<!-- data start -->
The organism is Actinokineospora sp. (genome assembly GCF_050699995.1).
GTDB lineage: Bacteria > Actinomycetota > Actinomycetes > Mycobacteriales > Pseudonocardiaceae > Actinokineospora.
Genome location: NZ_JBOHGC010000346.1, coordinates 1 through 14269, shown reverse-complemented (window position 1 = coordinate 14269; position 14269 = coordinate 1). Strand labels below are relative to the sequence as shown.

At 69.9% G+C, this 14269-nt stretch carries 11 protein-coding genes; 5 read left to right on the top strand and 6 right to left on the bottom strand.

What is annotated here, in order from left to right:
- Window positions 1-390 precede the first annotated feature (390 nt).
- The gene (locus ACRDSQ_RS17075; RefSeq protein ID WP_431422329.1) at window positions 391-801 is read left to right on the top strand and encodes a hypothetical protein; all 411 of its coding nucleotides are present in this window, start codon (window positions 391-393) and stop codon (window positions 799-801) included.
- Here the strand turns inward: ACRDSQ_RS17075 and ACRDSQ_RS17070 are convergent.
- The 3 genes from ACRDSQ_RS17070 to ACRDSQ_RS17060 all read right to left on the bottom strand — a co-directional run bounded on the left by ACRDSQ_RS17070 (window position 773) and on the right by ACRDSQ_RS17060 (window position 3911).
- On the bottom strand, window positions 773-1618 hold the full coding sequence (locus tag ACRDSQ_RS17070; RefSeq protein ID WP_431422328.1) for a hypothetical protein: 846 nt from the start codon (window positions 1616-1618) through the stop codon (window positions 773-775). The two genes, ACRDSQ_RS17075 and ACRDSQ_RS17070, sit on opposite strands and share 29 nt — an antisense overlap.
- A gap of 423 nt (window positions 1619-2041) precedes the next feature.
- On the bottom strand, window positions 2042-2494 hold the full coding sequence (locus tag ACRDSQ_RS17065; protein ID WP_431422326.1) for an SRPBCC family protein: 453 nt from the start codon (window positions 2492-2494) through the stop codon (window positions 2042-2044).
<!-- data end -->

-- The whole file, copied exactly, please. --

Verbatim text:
The organism is Actinokineospora sp. (genome assembly GCF_050699995.1).
GTDB lineage: Bacteria > Actinomycetota > Actinomycetes > Mycobacteriales > Pseudonocardiaceae > Actinokineospora.
Genome location: NZ_JBOHGC010000346.1, coordinates 1 through 14269, shown reverse-complemented (window position 1 = coordinate 14269; position 14269 = coordinate 1). Strand labels below are relative to the sequence as shown.

At 69.9% G+C, this 14269-nt stretch carries 11 protein-coding genes; 5 read left to right on the top strand and 6 right to left on the bottom strand.

What is annotated here, in order from left to right:
- Window positions 1-390 precede the first annotated feature (390 nt).
- The gene (locus ACRDSQ_RS17075; RefSeq protein ID WP_431422329.1) at window positions 391-801 is read left to right on the top strand and encodes a hypothetical protein; all 411 of its coding nucleotides are present in this window, start codon (window positions 391-393) and stop codon (window positions 799-801) included.
- Here the strand turns inward: ACRDSQ_RS17075 and ACRDSQ_RS17070 are convergent.
- The 3 genes from ACRDSQ_RS17070 to ACRDSQ_RS17060 all read right to left on the bottom strand — a co-directional run bounded on the left by ACRDSQ_RS17070 (window position 773) and on the right by ACRDSQ_RS17060 (window position 3911).
- On the bottom strand, window positions 773-1618 hold the full coding sequence (locus tag ACRDSQ_RS17070; RefSeq protein ID WP_431422328.1) for a hypothetical protein: 846 nt from the start codon (window positions 1616-1618) through the stop codon (window positions 773-775). The two genes, ACRDSQ_RS17075 and ACRDSQ_RS17070, sit on opposite strands and share 29 nt — an antisense overlap.
- A gap of 423 nt (window positions 1619-2041) precedes the next feature.
- On the bottom strand, window positions 2042-2494 hold the full coding sequence (locus tag ACRDSQ_RS17065; protein ID WP_431422326.1) for an SRPBCC family protein: 453 nt from the start codon (window positions 2492-2494) through the stop codon (window positions 2042-2044).